This article titled “Grateful threads? Get ready for fashion’s tie-dye revolution” was written by Morwenna Ferrier, for theguardian.com on Tuesday 1st January 2019 09.00 UTC
Hear the words tie dye and you could be forgiven for imagining surfers, the counterculture and Jerry Garcia. But with nostalgia rarely out of fashion these days, tie-dye prints are tipped to be the throwback trend of 2019 after appearances on the spring catwalks and will soon be on sale at Asos and New Look.
Ida Petersson, the womenswear buying director at Browns, describes this season’s deluge as “the biggest sighting for a long time”. Her top picks are as broad as they are colourful, and include Prada’s A-line skirts, Ambush’s Hawaiian tie-dye shirts, Stella McCartney’s soft tie-dye dresses and her personal favourite, R13’s tie-dye T-shirts paired with blazers.
At the other of the price spectrum, New Look and Urban Outfitters are producing entire lines in neutral tie-dye prints. Asos, ever the yardstick, has a record-breaking number of tie-dye pieces for the new season, including jersey, sweat and underwear, and colours ranging from neon to dark, autumnal shades. “We are no longer seeing this as just a spring summer trend,” said a spokesperson for the brand.
So why tie dye, and why now? The trend is driven by individuality. Owing to the way it is traditionally made – bunches of fabric are tied with waxed thread so the dye only touches the exposed areas – no two prints are the same, which is revolutionary in this world of fast fashion. Plus, it’s incredibly versatile as a print, says Petersson. Like other trends, this one might have started on a T-shirt – “and in terms of silhouettes, of course, the T-shirt will be the easy way to buy into the trend,” she says – but in 2019 you can expect to see it everywhere. “The Elder Statesman, the label which ‘owned’ high-end tie dye for a long time, used it so many different ways and this is what really makes the trend for me.”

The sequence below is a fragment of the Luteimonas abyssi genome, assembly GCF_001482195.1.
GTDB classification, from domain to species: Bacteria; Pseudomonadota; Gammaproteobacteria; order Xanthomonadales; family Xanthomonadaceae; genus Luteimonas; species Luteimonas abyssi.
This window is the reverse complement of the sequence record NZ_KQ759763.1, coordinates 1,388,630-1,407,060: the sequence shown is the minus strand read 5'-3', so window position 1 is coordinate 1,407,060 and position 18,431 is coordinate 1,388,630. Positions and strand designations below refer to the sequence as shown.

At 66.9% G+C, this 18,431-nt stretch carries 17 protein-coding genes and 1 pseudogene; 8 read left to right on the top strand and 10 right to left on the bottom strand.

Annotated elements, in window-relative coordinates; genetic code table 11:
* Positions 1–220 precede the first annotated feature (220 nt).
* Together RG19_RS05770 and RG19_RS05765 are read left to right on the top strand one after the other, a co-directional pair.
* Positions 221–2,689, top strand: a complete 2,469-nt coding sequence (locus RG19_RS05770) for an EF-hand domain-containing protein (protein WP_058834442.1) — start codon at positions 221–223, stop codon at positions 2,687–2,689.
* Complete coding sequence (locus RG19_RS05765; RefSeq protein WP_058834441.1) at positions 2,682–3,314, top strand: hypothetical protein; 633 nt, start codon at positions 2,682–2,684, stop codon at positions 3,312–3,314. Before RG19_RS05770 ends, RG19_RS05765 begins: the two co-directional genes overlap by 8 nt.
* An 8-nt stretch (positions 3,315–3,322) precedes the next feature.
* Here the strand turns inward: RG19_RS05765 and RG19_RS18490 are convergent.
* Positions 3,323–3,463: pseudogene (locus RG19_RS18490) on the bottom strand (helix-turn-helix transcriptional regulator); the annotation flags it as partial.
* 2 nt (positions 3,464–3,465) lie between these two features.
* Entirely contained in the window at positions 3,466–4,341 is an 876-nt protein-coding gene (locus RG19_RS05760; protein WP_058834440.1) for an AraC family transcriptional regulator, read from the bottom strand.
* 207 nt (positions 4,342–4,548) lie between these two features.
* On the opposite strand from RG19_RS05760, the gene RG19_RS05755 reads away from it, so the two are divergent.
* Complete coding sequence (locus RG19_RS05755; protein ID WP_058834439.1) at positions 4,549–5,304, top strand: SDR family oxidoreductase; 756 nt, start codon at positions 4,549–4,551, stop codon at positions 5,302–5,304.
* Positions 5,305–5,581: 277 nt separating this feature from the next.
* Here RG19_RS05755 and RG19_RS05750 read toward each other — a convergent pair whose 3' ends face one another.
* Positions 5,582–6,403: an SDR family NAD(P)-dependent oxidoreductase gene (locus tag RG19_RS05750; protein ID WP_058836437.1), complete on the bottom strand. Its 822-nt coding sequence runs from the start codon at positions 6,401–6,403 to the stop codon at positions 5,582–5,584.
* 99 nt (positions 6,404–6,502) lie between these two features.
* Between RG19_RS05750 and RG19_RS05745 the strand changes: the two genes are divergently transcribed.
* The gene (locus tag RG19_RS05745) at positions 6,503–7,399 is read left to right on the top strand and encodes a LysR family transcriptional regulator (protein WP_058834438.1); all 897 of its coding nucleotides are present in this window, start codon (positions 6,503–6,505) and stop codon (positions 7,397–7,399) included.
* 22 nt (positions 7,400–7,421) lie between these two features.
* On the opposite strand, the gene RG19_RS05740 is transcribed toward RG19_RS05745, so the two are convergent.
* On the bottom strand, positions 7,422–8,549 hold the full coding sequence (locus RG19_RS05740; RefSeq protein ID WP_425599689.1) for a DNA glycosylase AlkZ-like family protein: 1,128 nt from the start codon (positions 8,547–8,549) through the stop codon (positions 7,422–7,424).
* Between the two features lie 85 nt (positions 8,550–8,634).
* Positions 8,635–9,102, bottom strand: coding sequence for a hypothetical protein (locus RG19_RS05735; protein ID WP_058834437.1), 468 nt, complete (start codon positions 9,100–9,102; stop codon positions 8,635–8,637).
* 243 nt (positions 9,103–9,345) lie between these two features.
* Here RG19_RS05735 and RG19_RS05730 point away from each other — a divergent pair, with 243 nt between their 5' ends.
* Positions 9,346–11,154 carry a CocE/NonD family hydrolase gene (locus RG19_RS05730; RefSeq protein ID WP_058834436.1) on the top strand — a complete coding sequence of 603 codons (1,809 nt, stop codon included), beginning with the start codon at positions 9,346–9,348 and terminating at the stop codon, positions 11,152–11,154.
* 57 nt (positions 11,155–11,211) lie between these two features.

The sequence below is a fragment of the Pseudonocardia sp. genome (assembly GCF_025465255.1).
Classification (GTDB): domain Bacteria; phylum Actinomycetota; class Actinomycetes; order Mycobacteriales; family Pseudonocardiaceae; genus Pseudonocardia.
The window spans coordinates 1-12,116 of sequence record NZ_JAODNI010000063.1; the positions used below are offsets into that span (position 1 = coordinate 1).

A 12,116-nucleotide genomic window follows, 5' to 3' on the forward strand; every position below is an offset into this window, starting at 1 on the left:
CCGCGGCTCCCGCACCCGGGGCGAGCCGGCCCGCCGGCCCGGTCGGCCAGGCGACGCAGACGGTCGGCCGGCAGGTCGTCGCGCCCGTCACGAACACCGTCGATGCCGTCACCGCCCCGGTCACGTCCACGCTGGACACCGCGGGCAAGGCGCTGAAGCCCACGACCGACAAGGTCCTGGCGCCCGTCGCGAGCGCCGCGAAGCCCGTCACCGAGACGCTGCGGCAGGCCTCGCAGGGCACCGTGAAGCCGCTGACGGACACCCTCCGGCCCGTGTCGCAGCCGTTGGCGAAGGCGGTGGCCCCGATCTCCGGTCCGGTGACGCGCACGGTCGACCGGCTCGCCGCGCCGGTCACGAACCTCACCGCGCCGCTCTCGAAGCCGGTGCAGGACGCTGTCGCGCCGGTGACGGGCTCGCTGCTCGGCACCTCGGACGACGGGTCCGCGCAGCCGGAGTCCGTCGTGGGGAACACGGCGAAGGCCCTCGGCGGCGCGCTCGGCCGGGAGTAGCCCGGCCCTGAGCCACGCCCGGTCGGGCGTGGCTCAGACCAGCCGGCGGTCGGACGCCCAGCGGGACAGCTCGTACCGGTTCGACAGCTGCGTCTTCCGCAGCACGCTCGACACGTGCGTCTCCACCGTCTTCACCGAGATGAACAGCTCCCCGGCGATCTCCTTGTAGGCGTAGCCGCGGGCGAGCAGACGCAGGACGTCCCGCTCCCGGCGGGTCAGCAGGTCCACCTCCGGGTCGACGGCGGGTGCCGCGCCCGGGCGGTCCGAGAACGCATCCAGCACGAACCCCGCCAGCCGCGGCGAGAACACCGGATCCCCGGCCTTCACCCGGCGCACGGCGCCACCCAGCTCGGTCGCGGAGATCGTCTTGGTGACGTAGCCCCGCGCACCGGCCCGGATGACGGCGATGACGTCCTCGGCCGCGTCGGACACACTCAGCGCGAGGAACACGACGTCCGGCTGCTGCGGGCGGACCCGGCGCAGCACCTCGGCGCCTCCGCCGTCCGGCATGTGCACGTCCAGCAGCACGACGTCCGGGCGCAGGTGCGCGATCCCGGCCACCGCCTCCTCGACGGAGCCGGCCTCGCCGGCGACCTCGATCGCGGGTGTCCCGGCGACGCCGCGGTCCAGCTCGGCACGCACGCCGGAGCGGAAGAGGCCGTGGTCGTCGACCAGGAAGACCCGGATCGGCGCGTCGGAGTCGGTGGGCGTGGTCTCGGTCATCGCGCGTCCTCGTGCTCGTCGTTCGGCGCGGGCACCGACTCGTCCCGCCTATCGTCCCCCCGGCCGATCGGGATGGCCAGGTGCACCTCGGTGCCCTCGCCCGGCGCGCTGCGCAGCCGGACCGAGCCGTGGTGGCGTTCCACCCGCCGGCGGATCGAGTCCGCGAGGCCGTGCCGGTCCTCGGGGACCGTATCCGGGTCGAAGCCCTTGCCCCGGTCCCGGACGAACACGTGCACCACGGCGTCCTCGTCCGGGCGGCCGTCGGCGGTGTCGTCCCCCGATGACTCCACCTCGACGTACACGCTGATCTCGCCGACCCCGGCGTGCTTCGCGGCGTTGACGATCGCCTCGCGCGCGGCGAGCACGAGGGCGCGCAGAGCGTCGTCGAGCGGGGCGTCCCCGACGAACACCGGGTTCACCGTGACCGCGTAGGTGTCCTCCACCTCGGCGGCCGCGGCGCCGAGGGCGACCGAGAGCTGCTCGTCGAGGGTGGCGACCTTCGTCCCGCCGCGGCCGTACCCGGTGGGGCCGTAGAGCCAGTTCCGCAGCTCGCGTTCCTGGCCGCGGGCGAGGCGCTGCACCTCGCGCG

For some, the idea of a print associated with anti-commercialism being co-opted by high fashion and sold at catwalk prices might leave a bad taste. But tie dye can still be a totem for change and protest at a time when it is fashionable to wear your protest on your sleeve. From the We Should All Be Feminists T-shirts of 2017, to pink pussy hats symbolising women’s rights and political resistance, and more recently the gilets jaunes worn by French inequality protesters, fashion can have a political element. Tie dye was always one way to align with the anti-establishment movement of the late 1960s – regardless of whether the wearer had any connection to radical politics.
The trend is also one of the few success stories of how high fashion can translate into what people are actually wearing. “That tie dye became a commodity that was ultimately produced using industrial techniques … demonstrates the willingness of industry insiders to turn to the street for inspiration,” writes Jennifer Grayer Moore in her book Fashion Fads Through American History.
Perhaps the final element is sustainability, with tie dye a visible indicator of both artisanal printing methods and organic materials, which include 2019 favourites crochet, lace and weaving. However, most of these pieces are not produced in the traditional way, so there is an element of virtue signalling going on. Still, all for a good cause – even if you can’t name a single Grateful Dead song.
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